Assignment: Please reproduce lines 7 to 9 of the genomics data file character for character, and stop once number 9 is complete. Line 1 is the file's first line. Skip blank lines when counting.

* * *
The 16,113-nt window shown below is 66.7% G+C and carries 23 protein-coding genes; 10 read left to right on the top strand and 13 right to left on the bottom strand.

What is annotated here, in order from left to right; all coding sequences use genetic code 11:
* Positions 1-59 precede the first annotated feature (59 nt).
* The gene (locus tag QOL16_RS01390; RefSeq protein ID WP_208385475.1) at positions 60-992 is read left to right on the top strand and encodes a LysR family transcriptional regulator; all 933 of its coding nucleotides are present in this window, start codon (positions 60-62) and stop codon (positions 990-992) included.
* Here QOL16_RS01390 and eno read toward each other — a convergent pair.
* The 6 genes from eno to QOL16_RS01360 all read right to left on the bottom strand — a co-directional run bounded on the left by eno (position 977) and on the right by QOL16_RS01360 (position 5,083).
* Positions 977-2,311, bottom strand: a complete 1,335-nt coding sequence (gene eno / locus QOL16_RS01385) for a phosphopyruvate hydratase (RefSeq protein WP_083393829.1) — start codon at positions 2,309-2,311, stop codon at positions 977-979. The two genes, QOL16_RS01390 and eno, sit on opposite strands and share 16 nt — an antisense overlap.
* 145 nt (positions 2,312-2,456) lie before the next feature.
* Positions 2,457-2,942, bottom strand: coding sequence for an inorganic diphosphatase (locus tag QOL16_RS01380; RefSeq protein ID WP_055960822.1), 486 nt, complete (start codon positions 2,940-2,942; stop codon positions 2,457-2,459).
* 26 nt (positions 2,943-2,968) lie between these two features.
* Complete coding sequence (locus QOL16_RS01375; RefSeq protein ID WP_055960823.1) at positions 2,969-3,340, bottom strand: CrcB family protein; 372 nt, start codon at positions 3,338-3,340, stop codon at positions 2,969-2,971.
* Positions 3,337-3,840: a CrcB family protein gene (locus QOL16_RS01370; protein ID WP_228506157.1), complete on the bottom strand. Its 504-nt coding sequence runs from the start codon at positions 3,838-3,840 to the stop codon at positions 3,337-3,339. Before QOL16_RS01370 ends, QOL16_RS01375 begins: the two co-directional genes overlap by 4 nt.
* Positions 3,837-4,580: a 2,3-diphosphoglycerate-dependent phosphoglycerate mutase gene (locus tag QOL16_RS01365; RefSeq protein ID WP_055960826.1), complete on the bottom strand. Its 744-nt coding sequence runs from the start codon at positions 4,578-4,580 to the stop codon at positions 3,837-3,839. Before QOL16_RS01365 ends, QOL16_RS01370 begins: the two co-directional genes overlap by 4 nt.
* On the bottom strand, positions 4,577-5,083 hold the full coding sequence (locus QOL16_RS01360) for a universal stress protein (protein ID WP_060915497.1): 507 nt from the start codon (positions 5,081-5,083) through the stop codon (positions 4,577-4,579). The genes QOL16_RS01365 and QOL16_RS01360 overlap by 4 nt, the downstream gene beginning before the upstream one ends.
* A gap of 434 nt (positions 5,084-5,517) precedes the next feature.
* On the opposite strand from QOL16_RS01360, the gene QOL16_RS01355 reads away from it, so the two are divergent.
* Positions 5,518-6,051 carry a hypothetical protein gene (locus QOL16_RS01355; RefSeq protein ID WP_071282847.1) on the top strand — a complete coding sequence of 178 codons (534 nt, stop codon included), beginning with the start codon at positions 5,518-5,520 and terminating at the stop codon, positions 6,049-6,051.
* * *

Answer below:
* Positions 977-2,311, bottom strand: a complete 1,335-nt coding sequence (gene eno / locus QOL16_RS01385) for a phosphopyruvate hydratase (RefSeq protein WP_083393829.1) — start codon at positions 2,309-2,311, stop codon at positions 977-979. The two genes, QOL16_RS01390 and eno, sit on opposite strands and share 16 nt — an antisense overlap.
* 145 nt (positions 2,312-2,456) lie before the next feature.
* Positions 2,457-2,942, bottom strand: coding sequence for an inorganic diphosphatase (locus tag QOL16_RS01380; RefSeq protein ID WP_055960822.1), 486 nt, complete (start codon positions 2,940-2,942; stop codon positions 2,457-2,459).